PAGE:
Mom's basement drain backed up. Plumber 1 showed up, tried to snake the pipe, said it couldn't be done. Mud returning with the snaking gizmo meant that the pipe had collapsed, they would have to dig things up and replace the pipe, and it would cost on the order of six grand. Thanked plumber 1, called plumber 2 just to be on the safe side. Plumber 2 said 'yeah, plumber 1 is a scam artist and I wouldn't have him in my house.' Plumber 2 then snaked the drain, fixed the problem, and charged me seventy bucks or something. What you were told might be on the up and up, but a little healthy skepticism never hurt anybody.
posted by Sing Or Swim at 8:54 PM on December 13, 2015

If you end up getting another person out to scope the line removing the toilet is 10 minutes work and $3 for a new wax ring; especially when the fixture has been up recently. As long as you have some one who can lift the toilet (it's about 30 pounds) it'll be well worth it to pull the toilet yourself in the morning before the plumber comes out and then replace it yourself afterwords.
posted by Mitheral at 8:58 PM on December 13, 2015 [1 favorite]

Response by poster: Awesome, everyone. Thanks heaps for all the advice. With your stories and with the second plumber's advice (who said, like the guy on the phone, that we lose nothing by waiting and seeing if it happens again, since they'd have to scope it first either way), I feel comfortable pretending this never happened for a while longer, and then shopping around for alternative companies if and when we need to.

The second plumber also laughed heartily at the other plumber's quote and said they could do it for around half of that if it turned out to be a straightforward job, and closer to but still under the $14k mark if they hit serious trouble. He said $14k from his company would get a fully replaced sewer from the bathroom connections all the way through to the mains, not just the 4m section the other guys were going to do. He also said he would have charged about $500 for this morning's unblocking/scoping. Given the huge discrepancy between the quotes, though, if we do have to go ahead and do serious repairs, I'll be getting a few other opinions too.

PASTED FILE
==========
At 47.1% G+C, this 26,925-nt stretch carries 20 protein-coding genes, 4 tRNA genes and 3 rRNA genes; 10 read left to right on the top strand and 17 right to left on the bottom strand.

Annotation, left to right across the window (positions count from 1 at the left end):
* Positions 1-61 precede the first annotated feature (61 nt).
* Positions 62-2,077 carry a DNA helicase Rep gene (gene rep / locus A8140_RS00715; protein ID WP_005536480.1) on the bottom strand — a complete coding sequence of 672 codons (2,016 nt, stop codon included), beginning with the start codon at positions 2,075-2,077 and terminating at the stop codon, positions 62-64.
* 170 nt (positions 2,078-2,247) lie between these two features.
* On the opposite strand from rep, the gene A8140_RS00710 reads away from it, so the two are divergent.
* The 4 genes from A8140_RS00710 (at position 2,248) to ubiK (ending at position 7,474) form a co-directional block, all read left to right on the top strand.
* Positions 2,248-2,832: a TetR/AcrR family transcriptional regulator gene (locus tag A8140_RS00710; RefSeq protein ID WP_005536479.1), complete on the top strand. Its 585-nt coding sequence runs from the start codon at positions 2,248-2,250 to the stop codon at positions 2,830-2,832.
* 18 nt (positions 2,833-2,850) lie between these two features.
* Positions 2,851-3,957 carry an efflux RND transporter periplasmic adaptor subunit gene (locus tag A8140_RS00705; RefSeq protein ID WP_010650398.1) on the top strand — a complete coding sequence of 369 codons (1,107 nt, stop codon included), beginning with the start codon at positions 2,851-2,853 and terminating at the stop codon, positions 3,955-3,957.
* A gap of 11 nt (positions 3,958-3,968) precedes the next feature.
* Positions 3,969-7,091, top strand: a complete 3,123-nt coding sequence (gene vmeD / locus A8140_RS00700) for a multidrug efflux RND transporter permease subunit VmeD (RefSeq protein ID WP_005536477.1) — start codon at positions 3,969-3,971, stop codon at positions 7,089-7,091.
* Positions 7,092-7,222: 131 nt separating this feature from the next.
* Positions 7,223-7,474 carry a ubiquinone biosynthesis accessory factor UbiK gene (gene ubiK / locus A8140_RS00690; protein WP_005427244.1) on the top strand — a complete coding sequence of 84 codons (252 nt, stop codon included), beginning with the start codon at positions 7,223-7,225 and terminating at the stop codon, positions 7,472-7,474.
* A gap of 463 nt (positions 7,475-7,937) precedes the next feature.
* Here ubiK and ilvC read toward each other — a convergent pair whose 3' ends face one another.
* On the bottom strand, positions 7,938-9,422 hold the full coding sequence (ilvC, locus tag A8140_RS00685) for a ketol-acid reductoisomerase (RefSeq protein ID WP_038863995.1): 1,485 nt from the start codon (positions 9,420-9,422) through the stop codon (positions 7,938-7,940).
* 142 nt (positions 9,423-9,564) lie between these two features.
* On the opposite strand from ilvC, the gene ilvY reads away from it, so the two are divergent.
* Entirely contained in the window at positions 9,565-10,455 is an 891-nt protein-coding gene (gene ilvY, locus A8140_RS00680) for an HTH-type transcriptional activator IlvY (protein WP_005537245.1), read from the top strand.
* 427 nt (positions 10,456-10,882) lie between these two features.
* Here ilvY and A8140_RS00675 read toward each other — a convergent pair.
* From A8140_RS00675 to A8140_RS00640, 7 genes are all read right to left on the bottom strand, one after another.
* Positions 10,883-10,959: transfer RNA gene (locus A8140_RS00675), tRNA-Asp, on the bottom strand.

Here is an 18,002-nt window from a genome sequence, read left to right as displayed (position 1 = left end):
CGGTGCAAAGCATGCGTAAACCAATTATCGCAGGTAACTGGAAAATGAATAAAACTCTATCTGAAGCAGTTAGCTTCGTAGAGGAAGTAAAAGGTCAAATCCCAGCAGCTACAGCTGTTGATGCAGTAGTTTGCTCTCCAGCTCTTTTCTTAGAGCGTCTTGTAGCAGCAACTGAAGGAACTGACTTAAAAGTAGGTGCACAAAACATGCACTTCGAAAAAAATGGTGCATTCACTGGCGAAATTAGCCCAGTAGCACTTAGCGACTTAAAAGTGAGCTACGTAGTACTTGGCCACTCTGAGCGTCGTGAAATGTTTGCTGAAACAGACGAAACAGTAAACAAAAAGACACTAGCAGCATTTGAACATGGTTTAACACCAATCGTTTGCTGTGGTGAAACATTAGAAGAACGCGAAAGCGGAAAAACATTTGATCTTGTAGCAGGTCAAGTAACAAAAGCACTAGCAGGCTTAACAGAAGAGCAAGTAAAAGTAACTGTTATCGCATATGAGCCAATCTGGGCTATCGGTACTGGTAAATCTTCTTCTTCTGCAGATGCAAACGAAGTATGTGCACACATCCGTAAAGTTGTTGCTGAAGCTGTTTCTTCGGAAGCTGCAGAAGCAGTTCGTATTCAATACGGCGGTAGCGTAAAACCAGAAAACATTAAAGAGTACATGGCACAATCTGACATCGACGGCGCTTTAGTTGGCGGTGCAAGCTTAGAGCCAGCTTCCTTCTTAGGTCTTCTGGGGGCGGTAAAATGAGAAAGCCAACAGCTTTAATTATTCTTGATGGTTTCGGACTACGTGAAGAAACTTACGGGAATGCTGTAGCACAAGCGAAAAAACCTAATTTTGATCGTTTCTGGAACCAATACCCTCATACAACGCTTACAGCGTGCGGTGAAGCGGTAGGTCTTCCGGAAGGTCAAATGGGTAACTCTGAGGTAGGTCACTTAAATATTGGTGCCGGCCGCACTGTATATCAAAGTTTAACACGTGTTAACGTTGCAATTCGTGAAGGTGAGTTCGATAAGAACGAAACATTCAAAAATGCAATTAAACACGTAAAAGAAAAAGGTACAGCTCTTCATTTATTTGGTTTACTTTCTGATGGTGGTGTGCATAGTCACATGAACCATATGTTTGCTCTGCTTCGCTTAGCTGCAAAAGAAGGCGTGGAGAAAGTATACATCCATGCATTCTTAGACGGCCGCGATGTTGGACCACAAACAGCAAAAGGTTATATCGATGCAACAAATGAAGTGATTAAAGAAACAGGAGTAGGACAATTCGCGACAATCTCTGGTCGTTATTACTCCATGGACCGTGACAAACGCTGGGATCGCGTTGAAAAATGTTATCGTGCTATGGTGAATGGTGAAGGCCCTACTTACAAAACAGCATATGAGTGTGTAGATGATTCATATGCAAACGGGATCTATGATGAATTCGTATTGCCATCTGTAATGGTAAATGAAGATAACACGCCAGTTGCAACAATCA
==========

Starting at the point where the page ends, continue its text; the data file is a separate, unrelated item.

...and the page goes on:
I've had a private message from one person with a recommendation, and I had completely forgotten about your recommendation from earlier, Smoke, so those are two possibilities, and ninazer0, I'd love your recommendation too if you can memail me. I am also in Parramatta!
posted by lollusc at 9:13 PM on December 13, 2015 [2 favorites]

I can confirm this really isn't a thing in Australia. Very few plumbers would even record the video on a residential job,

posted by pompomtom at 9:14 PM on December 13, 2015